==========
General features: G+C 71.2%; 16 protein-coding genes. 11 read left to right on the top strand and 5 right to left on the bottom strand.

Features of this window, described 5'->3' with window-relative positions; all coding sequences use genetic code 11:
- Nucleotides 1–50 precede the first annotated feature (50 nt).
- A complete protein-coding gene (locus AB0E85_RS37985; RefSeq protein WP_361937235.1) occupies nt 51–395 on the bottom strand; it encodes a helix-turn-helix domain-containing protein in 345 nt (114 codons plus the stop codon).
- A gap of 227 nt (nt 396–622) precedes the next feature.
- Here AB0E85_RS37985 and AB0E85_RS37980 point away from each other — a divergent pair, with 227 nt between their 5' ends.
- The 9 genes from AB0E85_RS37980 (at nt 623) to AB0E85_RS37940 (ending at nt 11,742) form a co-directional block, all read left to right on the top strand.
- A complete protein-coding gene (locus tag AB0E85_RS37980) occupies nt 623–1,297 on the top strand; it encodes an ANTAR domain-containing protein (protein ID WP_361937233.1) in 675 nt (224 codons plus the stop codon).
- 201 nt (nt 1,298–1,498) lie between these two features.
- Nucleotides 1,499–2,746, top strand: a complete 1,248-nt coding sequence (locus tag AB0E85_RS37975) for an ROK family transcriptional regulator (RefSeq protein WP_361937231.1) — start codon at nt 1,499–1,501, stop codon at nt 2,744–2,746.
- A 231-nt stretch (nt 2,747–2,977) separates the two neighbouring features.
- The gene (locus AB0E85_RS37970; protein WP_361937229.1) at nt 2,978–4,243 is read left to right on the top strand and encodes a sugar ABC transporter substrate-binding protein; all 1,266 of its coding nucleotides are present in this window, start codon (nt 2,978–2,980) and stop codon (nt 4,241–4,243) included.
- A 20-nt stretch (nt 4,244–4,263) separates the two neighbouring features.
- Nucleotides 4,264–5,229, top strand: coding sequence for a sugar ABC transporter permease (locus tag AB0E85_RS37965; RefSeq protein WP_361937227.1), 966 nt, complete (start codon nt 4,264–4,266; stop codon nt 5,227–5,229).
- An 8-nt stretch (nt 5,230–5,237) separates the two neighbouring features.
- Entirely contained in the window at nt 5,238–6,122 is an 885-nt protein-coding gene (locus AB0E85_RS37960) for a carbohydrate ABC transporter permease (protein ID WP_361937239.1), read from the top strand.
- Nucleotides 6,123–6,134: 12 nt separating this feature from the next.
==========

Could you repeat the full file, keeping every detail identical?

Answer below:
General features: G+C 71.2%; 16 protein-coding genes. 11 read left to right on the top strand and 5 right to left on the bottom strand.

Features of this window, described 5'->3' with window-relative positions; all coding sequences use genetic code 11:
- Nucleotides 1–50 precede the first annotated feature (50 nt).
- A complete protein-coding gene (locus AB0E85_RS37985; RefSeq protein WP_361937235.1) occupies nt 51–395 on the bottom strand; it encodes a helix-turn-helix domain-containing protein in 345 nt (114 codons plus the stop codon).
- A gap of 227 nt (nt 396–622) precedes the next feature.
- Here AB0E85_RS37985 and AB0E85_RS37980 point away from each other — a divergent pair, with 227 nt between their 5' ends.
- The 9 genes from AB0E85_RS37980 (at nt 623) to AB0E85_RS37940 (ending at nt 11,742) form a co-directional block, all read left to right on the top strand.
- A complete protein-coding gene (locus tag AB0E85_RS37980) occupies nt 623–1,297 on the top strand; it encodes an ANTAR domain-containing protein (protein ID WP_361937233.1) in 675 nt (224 codons plus the stop codon).
- 201 nt (nt 1,298–1,498) lie between these two features.
- Nucleotides 1,499–2,746, top strand: a complete 1,248-nt coding sequence (locus tag AB0E85_RS37975) for an ROK family transcriptional regulator (RefSeq protein WP_361937231.1) — start codon at nt 1,499–1,501, stop codon at nt 2,744–2,746.
- A 231-nt stretch (nt 2,747–2,977) separates the two neighbouring features.
- The gene (locus AB0E85_RS37970; protein WP_361937229.1) at nt 2,978–4,243 is read left to right on the top strand and encodes a sugar ABC transporter substrate-binding protein; all 1,266 of its coding nucleotides are present in this window, start codon (nt 2,978–2,980) and stop codon (nt 4,241–4,243) included.
- A 20-nt stretch (nt 4,244–4,263) separates the two neighbouring features.
- Nucleotides 4,264–5,229, top strand: coding sequence for a sugar ABC transporter permease (locus tag AB0E85_RS37965; RefSeq protein WP_361937227.1), 966 nt, complete (start codon nt 4,264–4,266; stop codon nt 5,227–5,229).
- An 8-nt stretch (nt 5,230–5,237) separates the two neighbouring features.
- Entirely contained in the window at nt 5,238–6,122 is an 885-nt protein-coding gene (locus AB0E85_RS37960) for a carbohydrate ABC transporter permease (protein ID WP_361937239.1), read from the top strand.
- Nucleotides 6,123–6,134: 12 nt separating this feature from the next.